Fast Five Quiz: How Much Do You Know About Erythema Multiforme?

William James, MD


February 15, 2018

Erythema multiforme is more common in younger males, mainly in the second to fourth decades, but can include children and adolescents (male-to-female ratio, range of 3:2 to 2:1). The condition is rare in children younger than 3 years and in adults older than 50 years.

Many suspected etiologic factors have associated with erythema multiforme. Both erythema multiforme and Stevens-Johnson syndrome may be induced by medications, but infectious agents are also considered to be a major cause of erythema multiforme. However, approximately 50% of cases are idiopathic, with no precipitating factor identified.

Infectious causes are more common in children and are implicated commonly in erythema multiforme. Erythema multiforme minor is regarded as commonly being triggered by herpes simplex virus (HSV; types 1 and 2), and HSV is the most common cause in young adults; in fact, many instances of idiopathic erythema multiforme minor may be precipitated by subclinical HSV infection. Among other infections, Mycoplasma species is another common cause.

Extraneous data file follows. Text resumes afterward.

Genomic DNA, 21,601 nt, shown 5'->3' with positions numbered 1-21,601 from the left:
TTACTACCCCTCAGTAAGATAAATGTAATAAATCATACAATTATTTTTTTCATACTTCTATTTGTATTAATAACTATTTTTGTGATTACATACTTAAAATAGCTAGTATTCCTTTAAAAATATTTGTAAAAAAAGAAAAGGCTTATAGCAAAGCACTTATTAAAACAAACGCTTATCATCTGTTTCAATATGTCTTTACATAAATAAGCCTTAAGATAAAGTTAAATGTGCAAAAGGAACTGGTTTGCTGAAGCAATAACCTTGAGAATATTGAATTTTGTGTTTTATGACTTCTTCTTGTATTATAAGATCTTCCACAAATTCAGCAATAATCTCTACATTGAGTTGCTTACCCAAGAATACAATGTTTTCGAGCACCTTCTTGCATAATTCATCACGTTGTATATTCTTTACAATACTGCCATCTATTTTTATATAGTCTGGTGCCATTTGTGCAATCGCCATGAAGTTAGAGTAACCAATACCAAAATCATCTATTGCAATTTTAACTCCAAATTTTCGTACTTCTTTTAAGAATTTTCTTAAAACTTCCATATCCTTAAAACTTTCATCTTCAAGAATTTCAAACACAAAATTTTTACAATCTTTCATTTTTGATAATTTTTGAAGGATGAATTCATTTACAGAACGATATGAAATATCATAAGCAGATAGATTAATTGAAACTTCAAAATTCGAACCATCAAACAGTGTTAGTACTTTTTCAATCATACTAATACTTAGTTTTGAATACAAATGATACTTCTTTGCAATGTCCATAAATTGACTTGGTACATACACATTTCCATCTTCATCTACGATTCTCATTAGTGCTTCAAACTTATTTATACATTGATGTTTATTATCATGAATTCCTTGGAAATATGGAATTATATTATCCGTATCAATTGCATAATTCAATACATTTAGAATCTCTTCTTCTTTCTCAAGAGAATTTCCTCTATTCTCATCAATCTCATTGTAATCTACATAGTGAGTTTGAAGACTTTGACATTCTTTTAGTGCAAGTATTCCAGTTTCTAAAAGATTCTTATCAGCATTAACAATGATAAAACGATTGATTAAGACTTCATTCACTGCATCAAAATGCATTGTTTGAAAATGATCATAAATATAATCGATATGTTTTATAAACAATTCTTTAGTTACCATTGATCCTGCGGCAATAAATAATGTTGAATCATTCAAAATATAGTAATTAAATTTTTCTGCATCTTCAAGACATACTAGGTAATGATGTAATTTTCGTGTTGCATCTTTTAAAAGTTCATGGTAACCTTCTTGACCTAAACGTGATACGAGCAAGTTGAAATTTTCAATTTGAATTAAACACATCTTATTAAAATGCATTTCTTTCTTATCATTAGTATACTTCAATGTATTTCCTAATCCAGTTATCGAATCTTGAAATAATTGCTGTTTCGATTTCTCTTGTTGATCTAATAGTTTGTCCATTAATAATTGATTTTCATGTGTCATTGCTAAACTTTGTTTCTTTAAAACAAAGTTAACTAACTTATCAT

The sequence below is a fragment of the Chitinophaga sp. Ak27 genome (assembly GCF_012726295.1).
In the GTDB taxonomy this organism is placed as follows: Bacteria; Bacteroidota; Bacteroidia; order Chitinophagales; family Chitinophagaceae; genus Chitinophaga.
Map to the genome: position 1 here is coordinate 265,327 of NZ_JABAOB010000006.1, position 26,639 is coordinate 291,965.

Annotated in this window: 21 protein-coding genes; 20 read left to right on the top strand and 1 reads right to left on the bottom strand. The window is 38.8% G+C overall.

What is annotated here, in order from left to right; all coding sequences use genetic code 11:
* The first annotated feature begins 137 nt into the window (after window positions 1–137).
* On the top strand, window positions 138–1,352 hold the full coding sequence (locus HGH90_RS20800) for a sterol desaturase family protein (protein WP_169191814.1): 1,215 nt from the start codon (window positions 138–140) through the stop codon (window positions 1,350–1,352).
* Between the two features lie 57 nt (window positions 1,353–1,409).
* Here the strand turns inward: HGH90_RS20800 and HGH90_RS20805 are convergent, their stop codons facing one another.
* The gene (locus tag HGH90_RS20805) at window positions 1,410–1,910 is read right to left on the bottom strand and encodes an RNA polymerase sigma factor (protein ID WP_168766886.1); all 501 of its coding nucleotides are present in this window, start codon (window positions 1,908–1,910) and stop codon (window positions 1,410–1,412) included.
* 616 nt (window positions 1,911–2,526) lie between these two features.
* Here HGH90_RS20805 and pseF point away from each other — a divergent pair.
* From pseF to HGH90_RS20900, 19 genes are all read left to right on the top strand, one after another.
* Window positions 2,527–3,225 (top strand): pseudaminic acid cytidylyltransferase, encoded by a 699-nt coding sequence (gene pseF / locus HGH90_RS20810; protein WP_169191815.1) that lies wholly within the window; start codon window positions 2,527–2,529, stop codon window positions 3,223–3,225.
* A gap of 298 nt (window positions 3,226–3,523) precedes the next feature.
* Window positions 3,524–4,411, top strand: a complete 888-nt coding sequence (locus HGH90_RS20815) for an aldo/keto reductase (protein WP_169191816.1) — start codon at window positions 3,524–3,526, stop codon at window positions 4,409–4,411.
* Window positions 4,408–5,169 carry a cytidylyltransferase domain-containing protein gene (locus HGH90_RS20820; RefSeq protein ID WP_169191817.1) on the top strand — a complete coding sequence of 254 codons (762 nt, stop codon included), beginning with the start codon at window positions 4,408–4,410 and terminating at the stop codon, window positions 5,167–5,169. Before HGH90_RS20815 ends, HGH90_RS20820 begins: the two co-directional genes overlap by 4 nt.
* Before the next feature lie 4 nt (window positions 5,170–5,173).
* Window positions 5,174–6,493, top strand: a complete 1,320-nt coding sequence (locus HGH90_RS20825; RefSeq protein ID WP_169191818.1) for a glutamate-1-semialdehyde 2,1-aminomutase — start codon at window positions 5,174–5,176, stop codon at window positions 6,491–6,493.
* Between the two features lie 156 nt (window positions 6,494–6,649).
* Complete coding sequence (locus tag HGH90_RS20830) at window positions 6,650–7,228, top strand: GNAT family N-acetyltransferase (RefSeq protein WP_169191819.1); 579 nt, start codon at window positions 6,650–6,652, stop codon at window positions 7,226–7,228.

Regarding medications, sulfa drugs are the most common triggers (30%). The second most commonly involved agents are the anticonvulsants, including barbiturates,carbamazepine,hydantoin, phenytoin,and valproic acid. Causative antibiotics include penicillin, ampicillin, tetracyclines, amoxicillin, cefotaxime, cefaclor, cephalexin, ciprofloxacin,erythromycin, minocycline, sulfonamides, trimethoprim-sulfamethoxazole, and vancomycin. Antituberculosis agents such as rifampicin, isoniazid, thiacetazone, and pyrazinamide are also known offenders. Antipyretic agents as triggers include analgesics, especially aspirin, as well as phenylbutazone, oxyphenbutazone, and phenazone.

For more on the etiology and epidemiology of erythema multiforme, read here.


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